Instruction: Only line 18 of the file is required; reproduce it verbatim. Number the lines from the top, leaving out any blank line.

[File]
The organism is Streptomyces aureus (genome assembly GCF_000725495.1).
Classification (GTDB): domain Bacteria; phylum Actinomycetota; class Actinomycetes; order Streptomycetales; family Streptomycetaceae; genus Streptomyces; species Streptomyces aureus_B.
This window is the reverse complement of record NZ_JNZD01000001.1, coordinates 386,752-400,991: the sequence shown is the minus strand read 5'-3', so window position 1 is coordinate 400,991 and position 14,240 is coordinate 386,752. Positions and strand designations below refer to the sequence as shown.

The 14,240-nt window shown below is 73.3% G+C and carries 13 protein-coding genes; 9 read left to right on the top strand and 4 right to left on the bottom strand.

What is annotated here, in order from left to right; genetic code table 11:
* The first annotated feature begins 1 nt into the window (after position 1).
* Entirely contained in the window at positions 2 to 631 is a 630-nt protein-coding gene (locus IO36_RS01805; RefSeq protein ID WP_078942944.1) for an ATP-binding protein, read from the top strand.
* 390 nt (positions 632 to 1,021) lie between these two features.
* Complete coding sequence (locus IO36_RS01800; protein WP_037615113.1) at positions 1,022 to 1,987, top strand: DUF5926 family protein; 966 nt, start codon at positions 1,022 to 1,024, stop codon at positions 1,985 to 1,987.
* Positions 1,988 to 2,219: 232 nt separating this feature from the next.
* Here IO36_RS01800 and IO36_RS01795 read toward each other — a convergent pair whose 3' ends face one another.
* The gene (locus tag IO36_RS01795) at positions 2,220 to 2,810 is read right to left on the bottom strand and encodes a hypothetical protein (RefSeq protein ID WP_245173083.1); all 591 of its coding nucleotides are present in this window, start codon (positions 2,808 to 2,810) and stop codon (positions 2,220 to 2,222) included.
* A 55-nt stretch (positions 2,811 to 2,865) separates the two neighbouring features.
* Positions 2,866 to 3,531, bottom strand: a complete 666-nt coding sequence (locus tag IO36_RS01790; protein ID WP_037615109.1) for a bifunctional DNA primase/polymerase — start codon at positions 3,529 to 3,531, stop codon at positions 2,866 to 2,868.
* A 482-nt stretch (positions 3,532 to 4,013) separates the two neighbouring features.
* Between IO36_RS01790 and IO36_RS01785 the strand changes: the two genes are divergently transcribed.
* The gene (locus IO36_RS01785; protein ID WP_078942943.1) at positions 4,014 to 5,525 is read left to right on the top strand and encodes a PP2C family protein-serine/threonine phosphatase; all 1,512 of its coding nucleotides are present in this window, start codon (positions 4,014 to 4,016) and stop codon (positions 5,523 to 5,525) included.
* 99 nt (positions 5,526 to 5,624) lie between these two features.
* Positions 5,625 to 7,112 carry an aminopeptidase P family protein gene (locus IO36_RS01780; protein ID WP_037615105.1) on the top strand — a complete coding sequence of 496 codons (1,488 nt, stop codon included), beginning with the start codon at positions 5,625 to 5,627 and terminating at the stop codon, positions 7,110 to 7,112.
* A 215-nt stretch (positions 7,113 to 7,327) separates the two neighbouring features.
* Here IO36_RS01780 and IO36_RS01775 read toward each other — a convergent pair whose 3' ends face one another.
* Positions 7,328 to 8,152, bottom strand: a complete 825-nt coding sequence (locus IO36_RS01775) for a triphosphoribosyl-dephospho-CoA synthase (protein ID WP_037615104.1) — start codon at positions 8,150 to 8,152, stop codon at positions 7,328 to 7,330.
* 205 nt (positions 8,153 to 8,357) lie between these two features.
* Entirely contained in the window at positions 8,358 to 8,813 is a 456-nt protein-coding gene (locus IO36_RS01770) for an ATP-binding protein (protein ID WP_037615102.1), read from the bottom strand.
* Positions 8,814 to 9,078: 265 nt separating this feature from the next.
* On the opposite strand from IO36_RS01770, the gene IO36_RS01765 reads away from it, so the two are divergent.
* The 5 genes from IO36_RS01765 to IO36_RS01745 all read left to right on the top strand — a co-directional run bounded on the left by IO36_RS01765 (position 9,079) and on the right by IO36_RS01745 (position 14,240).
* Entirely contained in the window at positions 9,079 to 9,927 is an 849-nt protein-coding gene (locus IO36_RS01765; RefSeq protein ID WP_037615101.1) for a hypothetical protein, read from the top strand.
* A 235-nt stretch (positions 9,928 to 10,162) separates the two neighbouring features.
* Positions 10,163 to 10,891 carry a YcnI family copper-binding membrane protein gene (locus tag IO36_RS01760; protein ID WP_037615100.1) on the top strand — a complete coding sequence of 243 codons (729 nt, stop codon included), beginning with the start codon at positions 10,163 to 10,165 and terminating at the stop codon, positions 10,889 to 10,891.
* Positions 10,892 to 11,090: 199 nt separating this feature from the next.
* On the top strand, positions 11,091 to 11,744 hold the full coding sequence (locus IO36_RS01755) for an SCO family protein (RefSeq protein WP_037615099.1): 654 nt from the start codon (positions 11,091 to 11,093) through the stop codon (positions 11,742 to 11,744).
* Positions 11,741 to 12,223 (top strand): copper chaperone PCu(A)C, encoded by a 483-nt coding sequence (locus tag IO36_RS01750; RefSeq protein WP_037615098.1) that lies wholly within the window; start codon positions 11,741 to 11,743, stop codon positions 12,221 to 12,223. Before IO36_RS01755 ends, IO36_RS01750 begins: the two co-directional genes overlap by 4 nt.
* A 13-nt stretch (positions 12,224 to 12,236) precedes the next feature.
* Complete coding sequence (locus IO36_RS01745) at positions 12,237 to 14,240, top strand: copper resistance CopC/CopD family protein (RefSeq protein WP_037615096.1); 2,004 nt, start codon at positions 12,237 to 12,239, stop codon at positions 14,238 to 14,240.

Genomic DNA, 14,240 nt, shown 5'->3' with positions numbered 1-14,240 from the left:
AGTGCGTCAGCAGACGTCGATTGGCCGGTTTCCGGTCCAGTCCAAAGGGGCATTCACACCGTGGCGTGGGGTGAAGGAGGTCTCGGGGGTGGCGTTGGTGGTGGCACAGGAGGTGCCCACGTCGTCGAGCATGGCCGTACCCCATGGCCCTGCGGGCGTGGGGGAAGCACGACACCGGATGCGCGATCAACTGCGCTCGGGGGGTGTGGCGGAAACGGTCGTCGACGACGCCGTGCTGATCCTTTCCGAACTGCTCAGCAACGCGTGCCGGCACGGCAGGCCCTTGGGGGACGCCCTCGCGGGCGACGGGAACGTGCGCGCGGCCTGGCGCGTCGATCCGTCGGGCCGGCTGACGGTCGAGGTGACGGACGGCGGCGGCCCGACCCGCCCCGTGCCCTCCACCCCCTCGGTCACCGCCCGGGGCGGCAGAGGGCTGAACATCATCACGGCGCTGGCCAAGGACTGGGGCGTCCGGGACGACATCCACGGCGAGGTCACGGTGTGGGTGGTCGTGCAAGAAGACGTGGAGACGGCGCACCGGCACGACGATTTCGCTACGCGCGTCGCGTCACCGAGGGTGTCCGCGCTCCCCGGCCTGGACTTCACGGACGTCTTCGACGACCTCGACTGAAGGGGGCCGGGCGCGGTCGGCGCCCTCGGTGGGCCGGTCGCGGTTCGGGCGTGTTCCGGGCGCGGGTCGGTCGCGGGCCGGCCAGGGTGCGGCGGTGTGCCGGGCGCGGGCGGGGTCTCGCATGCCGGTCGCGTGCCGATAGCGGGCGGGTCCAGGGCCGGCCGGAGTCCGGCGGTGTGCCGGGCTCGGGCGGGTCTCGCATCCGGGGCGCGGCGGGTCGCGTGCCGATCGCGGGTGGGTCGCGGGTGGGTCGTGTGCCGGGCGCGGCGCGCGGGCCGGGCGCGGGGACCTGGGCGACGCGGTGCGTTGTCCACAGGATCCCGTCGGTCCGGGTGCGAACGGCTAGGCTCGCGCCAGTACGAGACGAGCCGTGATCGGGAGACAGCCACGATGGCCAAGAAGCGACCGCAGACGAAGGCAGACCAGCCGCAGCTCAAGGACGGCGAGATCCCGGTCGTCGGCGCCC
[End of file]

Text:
* 99 nt (positions 5,526 to 5,624) lie between these two features.